The family of Henry Clarico Freeman Cook, the donor of the Cook Family Papers, dates to several distinguished Virginians. The family traces its ancestry to Richard Blow, a dominant figure in the business life of eighteenth and nineteenth century Virginia. The papers of Richard Blow are with the Blow Family Papers in the manuscripts collection of the Library of the College of William and Mary. Richard Blow's grandson, George Blow, Jr., was a Norfolk judge and a member of the state convention for Virginia's secession at the time of the Civil war. Judge George Blow and his wife, Elizabeth Taylor Allmand, settled on Boush Street in Norfolk, where their daughter, Emma, grew up. Blow Street in Norfolk is named after this family. Emma Blow married Arthur Clarico Freeman and they had three children, Arthur II, Elizabeth Allmond ("Lizzie"), and Emma. It is this generation and their descendants which the Cook Family Papers detail. Arthur II was born in 1878 and graduated from Virginia Military Institute in 1897. His interest in engineering led him to several inventions, some of which he attempted to sell to the government during World Wars I and II. He married a woman named Elsa, of whom his family disapproved, forcing Arthur to leave Norfolk and settle in Pennsylvania. In 1924, Elsa died and Arthur returned to Norfolk with his four children. In the 1950's, Arthur carried on much correspondence with Katherine Groner Shropshire who resided in New York and later in St. Augustine, Florida. Her letters to Arthur are quite revealing; unfortunately the collection contains few letters from Arthur to Katherine. Of Arthur's children, the collection reveals information only about his daughter, Elfrieda Blow Freeman ("Elf"). Elfrieda married Merton B. Tice and settled in Mitchell, South Dakota. Tice was active in state politics and Elfrieda became National President of the Ladies Auxiliary of the Veterans of Foreign Wars in 1963. They had three children, Charles, Baird, and Virginia. The collection reveals little information about Elizabeth Allmond Freeman ("Lizzie"). Lizzie founded the Edgewater Garden Club and lived in the family home in the Edgewater subdivision of Norfolk with her sister, Emma, until her death. Emma Blow Freeman married Allen Merriam Cook and they initially settled in the family home on Boush Street. They had three children; Allen Blow, and twins, Henry Clarico Freeman ("Freeman") and Clarice. The bulk of the collection consists of the papers of Allen M. Cook. He graduated from the U.S. Naval Academy in 1893 and served in the Navy until 1919, retiring with the rank of commander. Allen M. Cook's Naval career took him to assignments throughout the United States, while his wife remained in Norfolk. Emma Freeman Cook was active in the Edgewater Garden Club and the Great Bridge Chapter of the Daughters of the American Revolution. Upon his retirement, Commander Cook carried on a large real estate business in Norfolk. When he died in 1941, his widow continued to live at the family's home in Edgewater until her death in 1956. Allen Blow Cook was born in 1899 and graduated from the U.S. Naval Academy in 1921. A physical disability caused him to retire in 1926. He received his masters degree in 1929 from the University of Virginia and joined the faculty at the Naval Academy. In 1942, he was recalled to active duty and retired in 1947 with the rank of commander. Upon retirement he returned to the Naval Academy faculty. He died in 1971. The twins, Henry Clarico Freeman ("Freeman") and Clarice, were born in 1909. The collection contains little information of Clarice, other than a few references in the family's correspondence. She married Arthur Gardner and settled in New York. Freeman Cook, the donor of the collection, is presently living in St. Thomas, U.S. Virgin Islands. Though he received a scholarship to Virginia Polytechnic Institute, his family wished him to attend the University of Virginia, where he would be a "gentleman." He did attend UVA and studied agriculture. He later traveled and worked throughout the U.S. and in Panama, where he met his wife, Pepita. Freeman enlisted in the Navy, though the collection only reveals that in 1944 he was a Chief Petty Officer stationed in Norfolk. The Cook Family is perhaps most notable for their residence, The Tazewell House, in the Edgewater subdivision of Norfolk. Once the home of Littleton Waller Tazewell, a U.S. Senator and Governor of Virginia in the nineteenth century, the mansion was originally located at Granby and Boush Streets in Norfolk. When the mansion was threatened in the early twentieth century, Emma Blow Freeman (Mrs. Arthur Clarico Freeman) purchased the house, and had it dismantled and reassembled on a site facing the Elizabeth River in Edgewater. According to a newsclipping in the collection, even the trees on the original site were uprooted and replanted at the new location. The Cook Family lived in the home at least until 1960's. Today, the privately owned Tazewell House is on the National Register of Historic Places.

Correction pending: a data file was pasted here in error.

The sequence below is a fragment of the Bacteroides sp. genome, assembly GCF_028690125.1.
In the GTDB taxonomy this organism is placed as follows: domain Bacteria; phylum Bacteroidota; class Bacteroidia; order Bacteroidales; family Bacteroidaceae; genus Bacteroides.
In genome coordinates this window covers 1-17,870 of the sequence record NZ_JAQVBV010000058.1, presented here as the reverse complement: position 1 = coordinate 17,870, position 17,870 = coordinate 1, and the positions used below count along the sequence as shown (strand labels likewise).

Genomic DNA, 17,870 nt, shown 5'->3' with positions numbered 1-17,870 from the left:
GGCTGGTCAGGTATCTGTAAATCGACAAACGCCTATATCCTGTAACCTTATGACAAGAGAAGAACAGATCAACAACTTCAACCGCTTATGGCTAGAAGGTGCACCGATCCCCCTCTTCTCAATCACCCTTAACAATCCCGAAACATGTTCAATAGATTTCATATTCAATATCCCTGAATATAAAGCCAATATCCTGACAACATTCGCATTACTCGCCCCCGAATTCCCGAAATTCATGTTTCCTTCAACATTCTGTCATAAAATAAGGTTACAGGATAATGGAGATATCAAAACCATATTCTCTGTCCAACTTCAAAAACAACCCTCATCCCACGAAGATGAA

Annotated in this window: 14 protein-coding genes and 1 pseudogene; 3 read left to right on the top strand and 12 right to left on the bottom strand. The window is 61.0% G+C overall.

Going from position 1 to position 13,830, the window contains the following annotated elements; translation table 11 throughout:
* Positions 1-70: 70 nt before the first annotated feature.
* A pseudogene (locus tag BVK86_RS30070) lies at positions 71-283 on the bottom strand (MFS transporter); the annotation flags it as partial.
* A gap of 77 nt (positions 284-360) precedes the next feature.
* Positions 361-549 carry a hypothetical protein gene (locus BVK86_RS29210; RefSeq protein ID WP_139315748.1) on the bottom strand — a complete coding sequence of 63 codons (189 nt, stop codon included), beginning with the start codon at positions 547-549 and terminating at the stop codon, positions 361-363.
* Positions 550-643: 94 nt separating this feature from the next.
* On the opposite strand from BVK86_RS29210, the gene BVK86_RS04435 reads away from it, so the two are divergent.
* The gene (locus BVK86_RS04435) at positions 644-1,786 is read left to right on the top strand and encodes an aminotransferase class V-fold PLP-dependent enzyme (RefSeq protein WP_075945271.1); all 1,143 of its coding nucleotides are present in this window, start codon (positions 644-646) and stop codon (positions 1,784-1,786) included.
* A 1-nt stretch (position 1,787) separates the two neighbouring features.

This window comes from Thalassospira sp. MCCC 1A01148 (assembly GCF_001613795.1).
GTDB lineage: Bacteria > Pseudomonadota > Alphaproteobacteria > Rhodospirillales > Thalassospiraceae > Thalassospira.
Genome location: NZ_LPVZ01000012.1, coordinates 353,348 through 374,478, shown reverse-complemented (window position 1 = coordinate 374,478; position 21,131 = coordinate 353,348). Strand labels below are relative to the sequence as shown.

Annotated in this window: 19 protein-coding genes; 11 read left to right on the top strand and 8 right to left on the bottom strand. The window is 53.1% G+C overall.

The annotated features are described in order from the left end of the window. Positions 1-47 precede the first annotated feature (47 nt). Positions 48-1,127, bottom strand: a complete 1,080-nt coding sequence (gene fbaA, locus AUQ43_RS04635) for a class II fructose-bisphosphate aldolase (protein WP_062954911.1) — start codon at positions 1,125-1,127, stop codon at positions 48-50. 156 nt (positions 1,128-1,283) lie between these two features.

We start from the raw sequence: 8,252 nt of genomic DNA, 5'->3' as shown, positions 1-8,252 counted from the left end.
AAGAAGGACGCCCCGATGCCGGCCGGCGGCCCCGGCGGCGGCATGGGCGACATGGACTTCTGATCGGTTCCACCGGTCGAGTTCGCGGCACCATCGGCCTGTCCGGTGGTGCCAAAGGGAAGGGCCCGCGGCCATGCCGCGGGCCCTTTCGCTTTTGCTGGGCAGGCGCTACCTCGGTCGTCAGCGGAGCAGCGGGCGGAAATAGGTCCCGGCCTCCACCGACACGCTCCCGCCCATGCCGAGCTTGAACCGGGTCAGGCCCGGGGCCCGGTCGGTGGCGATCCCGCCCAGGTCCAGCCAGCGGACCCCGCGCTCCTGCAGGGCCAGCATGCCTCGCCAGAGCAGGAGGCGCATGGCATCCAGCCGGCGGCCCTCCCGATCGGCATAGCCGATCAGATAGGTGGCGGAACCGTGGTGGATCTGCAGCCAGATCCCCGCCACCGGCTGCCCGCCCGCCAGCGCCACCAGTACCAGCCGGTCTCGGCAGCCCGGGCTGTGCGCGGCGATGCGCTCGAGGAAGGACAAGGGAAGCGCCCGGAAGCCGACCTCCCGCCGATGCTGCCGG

Open to researchers without restrictions. Collection is non-circulating and must be used in the Special Collections reading room.
MG 46, Cook Family Papers, Special Collections, Old Dominion University, Norfolk, Va.
Questions on literary property rights should be directed to the Special Collections Librarian.